With that attitude intact, Telesma takes Annapolis by musical storm on December 15 in what promises to be one of the best shows of the year. Special guests Victory Party will be opening the show, which starts at 9 p.m. Come out and be part of the Telesma experience and support local music at the same time.

My thanks to the members of Telesma that made time for this interview. Although space restrictions prohibit the entire text of the interview from being printed, everyone's comments were invaluable in the writing of this article. For much more information on the band and to hear samples of their music go to

- Chesapeake Music Guide

"World Beat Is Not Enough"

Before a Dec. 17 show at Fletcher’s, the seven members of Baltimore’s Telesma gathered together in the fragrantly smoky dressing room and held hands for a few minutes in a pre-concert ritual. Humming a meditative “Om” with eyes closed, they balanced themselves and internalized a few harmonies. Guitarist Chris Mandra insists that this pre-concert “toning” always makes for better shows, and sometimes even their sound man, Adam Halliday, joins in.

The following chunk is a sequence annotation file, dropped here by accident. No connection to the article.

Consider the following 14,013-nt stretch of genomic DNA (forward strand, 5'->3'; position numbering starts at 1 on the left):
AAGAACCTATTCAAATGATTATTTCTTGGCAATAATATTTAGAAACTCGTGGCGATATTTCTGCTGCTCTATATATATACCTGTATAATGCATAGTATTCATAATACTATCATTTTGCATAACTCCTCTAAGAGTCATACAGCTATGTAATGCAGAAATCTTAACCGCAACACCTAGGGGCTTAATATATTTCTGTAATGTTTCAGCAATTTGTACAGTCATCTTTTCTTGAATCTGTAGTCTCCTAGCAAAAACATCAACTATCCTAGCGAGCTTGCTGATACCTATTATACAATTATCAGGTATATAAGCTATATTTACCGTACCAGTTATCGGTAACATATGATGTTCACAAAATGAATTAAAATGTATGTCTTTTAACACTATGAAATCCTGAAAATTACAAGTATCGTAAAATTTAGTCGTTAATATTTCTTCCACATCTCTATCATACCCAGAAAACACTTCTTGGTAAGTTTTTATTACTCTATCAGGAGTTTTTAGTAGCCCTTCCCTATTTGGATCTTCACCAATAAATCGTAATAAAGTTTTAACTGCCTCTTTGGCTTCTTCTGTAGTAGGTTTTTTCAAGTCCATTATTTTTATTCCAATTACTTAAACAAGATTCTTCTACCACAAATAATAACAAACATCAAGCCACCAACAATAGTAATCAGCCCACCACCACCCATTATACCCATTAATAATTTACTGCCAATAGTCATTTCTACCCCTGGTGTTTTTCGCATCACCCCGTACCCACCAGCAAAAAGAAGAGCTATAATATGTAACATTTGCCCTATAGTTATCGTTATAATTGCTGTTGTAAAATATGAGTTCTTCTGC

Each member of Telesma has a personality suited to this New Age ethos. Multi-instrumentalist Jason Sage came to Baltimore from New Orleans, where he spent a few years playing drums for Haitian voodoo fertility rituals. Percussionist Moziah Saleem, who has backup jobs for Neil Young, Leon Russell, and Victor Wooten on his résumé, spent a year and a half in Jamaica in the mid-’90s, because he “just wanted to go somewhere where everything was irie.” Vocalist Joanne Juskus wears a traditional Indian sari, and the rest of the band is wearing the sorts of facial expressions that come at the end of a really great t’ai chi session. Words like “balance” and “grounded” and “purity” pepper their conversation.
Once onstage, the septet shakes off all the spiritual sedation and rips into a fast jam called “Amor Fati” from its recently self-released live CD-R, Synesthesia. Juskus’ voice rises to spicy degrees above the rhythm section’s harmonies. Band members’ faces twist and heads bob as they stir up clattering tribal polyrhythms, rolling bass lines, and furiously built climaxes spiked with spacey synths, samples, and electric guitar. Belly dancers wriggle through the crowd, enticing others to join them.